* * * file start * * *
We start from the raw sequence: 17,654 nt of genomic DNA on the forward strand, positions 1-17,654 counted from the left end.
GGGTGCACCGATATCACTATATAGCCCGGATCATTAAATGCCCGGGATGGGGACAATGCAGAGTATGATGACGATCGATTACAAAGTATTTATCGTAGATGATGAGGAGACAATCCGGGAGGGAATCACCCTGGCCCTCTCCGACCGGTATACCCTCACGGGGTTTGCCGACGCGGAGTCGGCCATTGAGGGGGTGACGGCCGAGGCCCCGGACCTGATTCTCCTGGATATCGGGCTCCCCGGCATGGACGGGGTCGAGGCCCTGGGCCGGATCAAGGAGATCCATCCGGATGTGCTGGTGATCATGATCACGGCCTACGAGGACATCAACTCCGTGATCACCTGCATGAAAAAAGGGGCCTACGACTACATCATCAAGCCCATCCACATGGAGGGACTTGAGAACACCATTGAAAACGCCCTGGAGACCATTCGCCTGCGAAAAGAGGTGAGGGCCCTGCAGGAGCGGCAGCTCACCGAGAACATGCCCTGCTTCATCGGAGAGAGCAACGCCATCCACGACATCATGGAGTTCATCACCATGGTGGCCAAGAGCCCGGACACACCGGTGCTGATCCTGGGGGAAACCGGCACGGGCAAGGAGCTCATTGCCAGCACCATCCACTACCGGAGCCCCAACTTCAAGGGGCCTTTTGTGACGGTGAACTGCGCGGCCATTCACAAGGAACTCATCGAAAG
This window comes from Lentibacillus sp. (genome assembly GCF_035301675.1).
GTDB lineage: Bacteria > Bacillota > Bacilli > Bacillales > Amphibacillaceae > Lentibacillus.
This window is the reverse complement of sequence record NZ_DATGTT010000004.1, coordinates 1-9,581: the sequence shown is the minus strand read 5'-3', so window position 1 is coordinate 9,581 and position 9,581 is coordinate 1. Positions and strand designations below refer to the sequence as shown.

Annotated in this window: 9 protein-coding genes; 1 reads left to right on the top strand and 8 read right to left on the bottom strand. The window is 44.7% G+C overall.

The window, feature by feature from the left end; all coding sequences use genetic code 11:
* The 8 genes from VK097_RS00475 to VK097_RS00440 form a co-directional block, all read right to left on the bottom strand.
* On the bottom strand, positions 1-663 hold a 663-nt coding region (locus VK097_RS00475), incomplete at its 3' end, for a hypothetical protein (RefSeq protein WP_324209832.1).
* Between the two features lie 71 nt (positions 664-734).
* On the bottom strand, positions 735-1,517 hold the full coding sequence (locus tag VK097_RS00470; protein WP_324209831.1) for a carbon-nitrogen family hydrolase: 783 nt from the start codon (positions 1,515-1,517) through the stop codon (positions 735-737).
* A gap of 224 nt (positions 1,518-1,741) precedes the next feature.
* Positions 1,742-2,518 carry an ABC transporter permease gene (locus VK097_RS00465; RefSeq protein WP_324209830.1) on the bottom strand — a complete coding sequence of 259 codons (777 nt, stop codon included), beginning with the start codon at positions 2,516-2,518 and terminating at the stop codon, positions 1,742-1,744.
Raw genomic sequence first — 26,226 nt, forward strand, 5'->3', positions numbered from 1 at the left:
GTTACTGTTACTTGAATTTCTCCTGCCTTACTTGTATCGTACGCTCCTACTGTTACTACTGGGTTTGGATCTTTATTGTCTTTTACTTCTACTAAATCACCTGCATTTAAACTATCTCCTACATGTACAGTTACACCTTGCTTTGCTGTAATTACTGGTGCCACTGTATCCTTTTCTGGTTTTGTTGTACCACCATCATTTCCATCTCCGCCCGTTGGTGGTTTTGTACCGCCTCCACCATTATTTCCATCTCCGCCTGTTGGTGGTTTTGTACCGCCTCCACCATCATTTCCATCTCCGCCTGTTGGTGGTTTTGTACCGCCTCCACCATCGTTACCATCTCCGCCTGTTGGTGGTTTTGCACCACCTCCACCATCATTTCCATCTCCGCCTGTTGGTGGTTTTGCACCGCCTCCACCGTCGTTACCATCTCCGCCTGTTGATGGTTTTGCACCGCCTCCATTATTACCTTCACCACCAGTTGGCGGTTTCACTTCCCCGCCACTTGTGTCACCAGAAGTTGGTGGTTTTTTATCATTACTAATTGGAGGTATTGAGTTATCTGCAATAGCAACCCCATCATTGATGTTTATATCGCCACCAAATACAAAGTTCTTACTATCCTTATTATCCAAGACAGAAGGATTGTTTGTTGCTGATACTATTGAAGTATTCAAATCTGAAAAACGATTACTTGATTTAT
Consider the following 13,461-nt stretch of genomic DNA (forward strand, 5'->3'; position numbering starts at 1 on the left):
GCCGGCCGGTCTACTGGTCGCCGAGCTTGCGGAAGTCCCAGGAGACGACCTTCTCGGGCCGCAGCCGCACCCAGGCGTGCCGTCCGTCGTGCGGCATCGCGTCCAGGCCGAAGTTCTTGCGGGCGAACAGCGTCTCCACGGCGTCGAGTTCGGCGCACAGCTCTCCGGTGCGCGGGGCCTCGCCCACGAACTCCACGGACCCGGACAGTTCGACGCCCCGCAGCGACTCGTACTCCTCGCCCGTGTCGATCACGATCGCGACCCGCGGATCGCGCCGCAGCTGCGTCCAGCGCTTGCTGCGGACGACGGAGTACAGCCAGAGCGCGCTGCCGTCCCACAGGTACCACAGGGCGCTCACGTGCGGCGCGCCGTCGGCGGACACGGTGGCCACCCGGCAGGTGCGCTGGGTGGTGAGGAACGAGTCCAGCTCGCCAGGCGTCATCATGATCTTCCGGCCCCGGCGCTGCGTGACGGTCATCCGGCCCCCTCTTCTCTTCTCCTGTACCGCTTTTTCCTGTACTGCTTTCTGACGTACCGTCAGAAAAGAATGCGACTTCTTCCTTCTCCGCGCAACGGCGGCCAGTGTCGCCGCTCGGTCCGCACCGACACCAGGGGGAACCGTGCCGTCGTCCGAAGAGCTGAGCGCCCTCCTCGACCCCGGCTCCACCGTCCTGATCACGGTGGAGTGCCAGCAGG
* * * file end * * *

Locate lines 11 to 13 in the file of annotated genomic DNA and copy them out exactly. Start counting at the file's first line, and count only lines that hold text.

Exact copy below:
* On the bottom strand, positions 735-1,517 hold the full coding sequence (locus tag VK097_RS00470; protein WP_324209831.1) for a carbon-nitrogen family hydrolase: 783 nt from the start codon (positions 1,515-1,517) through the stop codon (positions 735-737).
* A gap of 224 nt (positions 1,518-1,741) precedes the next feature.
* Positions 1,742-2,518 carry an ABC transporter permease gene (locus VK097_RS00465; RefSeq protein WP_324209830.1) on the bottom strand — a complete coding sequence of 259 codons (777 nt, stop codon included), beginning with the start codon at positions 2,516-2,518 and terminating at the stop codon, positions 1,742-1,744.